You should have heard the T Mobile customer service operators beg me to stay. I had the opposite with Orange, they asked no questions and just said the PAC code will posted in a couple of days. I was expecting a battle with the phone rep, retentions, supervisors etc but the call was over in half a minute!

Matt

Spanky Deluxe
Nov 13, 2007, 08:17 AM
How is the deal at all not economic? So you give away 30% of revenue from these new customers, that's still 70% of profits from switchers which is a damn sight larger than 100% of nothing.

Also consider their existing customers like me. I was paying 20 a month over 12 months and had a free W880i from them. They were only making a little over the cost of the phone from me. Now I'm on 35 for 18 months and they haven't subsidised a thing.

Sounds like O2 are laughing

You hit the nail on the head. O2 is laughing all the way to the bank right now.

I'm getting sick of Vodaphone now and Virgin haven't changed much since I joined them (2001 I believe), except the times they give out free/super cheap txt periods.

I'd really love to hop onto o2 right now.

You want an iPhone. You *need* an iPhone. Its calling you. ;)

Cloudane
Nov 13, 2007, 10:04 AM
I'd switch to O2 just for EDGE, which is being rolled out pretty quickly, because I'm sick and tired of waiting for decent 3G coverage.

This is a complete reversal of my previous thoughts towards them, which was that I'd never switch to O2 because they're the slowest at rolling out their 3G network!

I've just basically given up on 3G now.

This is a great thing for O2... having the biggest market share is extremely important to the mobile networks (they're similar to the supermarkets in that way). What remains to be seen is whether people *stick* with O2 after their contracts are up, or if they unlock and go elsewhere.

Spanky Deluxe
Nov 13, 2007, 10:19 AM
I'd switch to O2 just for EDGE, which is being rolled out pretty quickly, because I'm sick and tired of waiting for decent 3G coverage.

This is a complete reversal of my previous thoughts towards them, which was that I'd never switch to O2 because they're the slowest at rolling out their 3G network!

I've just basically given up on 3G now.

This is a great thing for O2... having the biggest market share is extremely important to the mobile networks (they're similar to the supermarkets in that way). What remains to be seen is whether people *stick* with O2 after their contracts are up, or if they unlock and go elsewhere.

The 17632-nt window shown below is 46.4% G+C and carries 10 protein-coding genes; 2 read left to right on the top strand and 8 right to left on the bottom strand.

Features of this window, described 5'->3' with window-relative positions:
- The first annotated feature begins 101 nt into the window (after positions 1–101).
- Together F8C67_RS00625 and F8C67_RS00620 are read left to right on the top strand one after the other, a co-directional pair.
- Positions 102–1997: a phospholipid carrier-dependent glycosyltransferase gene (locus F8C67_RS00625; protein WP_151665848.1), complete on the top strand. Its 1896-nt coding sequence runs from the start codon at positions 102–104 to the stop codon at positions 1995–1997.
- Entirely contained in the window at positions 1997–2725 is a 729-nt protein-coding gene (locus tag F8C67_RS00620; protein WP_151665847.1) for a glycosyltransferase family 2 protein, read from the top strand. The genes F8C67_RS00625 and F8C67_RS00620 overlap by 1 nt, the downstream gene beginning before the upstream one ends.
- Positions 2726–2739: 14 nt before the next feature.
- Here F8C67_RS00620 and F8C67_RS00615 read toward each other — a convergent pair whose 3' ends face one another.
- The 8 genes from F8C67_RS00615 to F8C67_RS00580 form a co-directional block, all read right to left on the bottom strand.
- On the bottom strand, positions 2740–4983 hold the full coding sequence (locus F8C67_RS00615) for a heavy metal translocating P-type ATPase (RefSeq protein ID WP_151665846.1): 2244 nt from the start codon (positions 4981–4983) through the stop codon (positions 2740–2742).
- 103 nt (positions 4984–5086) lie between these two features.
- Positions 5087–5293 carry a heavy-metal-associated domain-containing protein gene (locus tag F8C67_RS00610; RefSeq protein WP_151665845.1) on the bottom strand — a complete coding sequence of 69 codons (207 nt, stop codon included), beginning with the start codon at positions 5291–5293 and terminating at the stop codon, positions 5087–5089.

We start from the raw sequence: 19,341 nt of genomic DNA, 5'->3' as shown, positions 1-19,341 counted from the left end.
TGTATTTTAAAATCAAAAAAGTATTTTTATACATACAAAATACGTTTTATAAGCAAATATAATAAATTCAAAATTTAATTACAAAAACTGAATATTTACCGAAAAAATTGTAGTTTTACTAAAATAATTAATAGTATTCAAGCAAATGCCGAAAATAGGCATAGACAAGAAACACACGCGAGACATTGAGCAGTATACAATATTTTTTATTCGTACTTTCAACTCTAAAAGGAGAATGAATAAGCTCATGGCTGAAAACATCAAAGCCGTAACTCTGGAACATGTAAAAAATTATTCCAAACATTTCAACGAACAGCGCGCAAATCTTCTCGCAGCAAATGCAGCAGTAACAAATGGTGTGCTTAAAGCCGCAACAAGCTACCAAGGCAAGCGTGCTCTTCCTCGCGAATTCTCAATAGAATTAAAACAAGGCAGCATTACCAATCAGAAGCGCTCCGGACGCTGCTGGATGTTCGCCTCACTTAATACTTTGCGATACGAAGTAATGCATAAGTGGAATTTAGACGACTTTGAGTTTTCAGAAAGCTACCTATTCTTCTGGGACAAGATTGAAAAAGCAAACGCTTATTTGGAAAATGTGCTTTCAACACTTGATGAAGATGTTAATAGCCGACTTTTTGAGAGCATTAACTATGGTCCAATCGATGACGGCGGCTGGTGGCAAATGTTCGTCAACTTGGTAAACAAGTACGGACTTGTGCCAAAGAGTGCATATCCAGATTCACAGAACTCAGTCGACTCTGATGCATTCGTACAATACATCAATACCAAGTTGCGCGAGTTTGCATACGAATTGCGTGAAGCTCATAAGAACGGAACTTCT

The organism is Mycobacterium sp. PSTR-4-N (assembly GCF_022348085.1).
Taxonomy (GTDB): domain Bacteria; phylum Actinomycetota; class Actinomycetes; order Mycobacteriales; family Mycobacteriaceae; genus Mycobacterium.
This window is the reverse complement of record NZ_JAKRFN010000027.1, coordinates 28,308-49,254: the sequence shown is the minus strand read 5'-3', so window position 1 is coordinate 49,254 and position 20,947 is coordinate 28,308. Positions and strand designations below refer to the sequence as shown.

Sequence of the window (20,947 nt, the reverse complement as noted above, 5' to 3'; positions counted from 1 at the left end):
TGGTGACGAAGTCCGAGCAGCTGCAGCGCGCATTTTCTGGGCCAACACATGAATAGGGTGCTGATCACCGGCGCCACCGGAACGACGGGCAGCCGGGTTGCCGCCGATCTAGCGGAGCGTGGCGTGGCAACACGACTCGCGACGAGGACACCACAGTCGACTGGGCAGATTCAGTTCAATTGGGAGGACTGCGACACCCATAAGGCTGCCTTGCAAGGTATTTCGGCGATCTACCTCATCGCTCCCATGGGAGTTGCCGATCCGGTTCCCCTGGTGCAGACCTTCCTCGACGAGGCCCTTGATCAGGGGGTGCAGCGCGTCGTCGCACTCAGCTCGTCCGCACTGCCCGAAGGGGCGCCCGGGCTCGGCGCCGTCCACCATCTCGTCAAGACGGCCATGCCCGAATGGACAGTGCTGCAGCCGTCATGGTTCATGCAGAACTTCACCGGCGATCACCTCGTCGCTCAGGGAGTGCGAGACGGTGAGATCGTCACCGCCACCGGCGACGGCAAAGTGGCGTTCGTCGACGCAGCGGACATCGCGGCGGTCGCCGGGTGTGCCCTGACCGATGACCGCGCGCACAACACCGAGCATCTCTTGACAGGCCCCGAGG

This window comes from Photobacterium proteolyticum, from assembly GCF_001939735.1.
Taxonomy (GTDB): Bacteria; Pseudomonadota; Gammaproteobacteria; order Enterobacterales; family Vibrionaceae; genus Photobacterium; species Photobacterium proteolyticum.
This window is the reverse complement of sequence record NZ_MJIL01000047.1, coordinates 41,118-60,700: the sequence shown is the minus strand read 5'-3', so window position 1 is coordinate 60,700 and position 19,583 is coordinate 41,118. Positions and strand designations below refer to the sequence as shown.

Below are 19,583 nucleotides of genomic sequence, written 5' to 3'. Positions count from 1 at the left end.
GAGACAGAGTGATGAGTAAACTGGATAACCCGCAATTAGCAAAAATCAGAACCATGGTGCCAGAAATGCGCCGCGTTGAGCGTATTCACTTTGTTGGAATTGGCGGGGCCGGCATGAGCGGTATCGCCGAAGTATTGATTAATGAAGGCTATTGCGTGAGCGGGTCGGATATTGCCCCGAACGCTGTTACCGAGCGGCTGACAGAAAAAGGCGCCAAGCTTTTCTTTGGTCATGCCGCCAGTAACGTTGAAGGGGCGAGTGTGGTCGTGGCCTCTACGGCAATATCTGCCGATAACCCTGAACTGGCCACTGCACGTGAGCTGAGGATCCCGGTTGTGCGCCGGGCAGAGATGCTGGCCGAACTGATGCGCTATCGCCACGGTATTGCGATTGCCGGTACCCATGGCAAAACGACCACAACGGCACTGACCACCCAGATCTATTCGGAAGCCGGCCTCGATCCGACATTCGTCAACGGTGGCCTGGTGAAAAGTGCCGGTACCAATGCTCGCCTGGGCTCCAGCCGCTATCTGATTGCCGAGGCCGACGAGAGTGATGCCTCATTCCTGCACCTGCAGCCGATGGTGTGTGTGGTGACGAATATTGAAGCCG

I've been really pleasantly surprised with Edge. Its a lot faster than I was led to believe by disgruntled 'yanks'. Yesterday I really wanted to listen to a particular song but I'd forgotten to add that album to my iPhone. I was walking around town and really wanted to listen to it. It wasn't a problem though because I found it on YouTube and streamed it over Edge. :)

GPRS is horrendously slow though but that was always a given. Browsing on my iPhone is significantly faster than it was on my Nokia N80, which was 3G.

I've been an O2 customer for about 9 years now, since the days when it was still BT and I've never been disappointed with the level of service. In the mean time I've run concurrent phones on two occasions, once with Three (which was a complete and utter waste of money - terrible call quality and coverage (although this was in 2003)) and once with Vodafone through Singlepoint. It took me years to even cancel that one, they refused to stop billing me loooong after my contract expired.

I think the plan is that most people with an iPhone will want to stay with an iPhone and so will stay with O2 for at least as long as its exclusive to them (5 years I think). Personally, I'm also used to getting a new phone every year (have fought to stay on a 12 month contract until now). I'm pretty sure the deal will be the same over here with O2 as it is with AT&T, if you buy a new iPhone its not a problem but you start a new 18 month contract. You don't get 18 months added on to what you have left, it just starts a new 18 months. So we're free to get as many generations of iPhones as we want but we'll always be locked to O2.
I never had any plans to move away from O2 and right now I don't have any plans to go back to Nokia so that's fine by me.

Cloudane
Nov 13, 2007, 10:35 AM
I've been really pleasantly surprised with Edge. Its a lot faster than I was led to believe by disgruntled 'yanks'. Yesterday I really wanted to listen to a particular song but I'd forgotten to add that album to my iPhone. I was walking around town and really wanted to listen to it. It wasn't a problem though because I found it on YouTube and streamed it over Edge. :)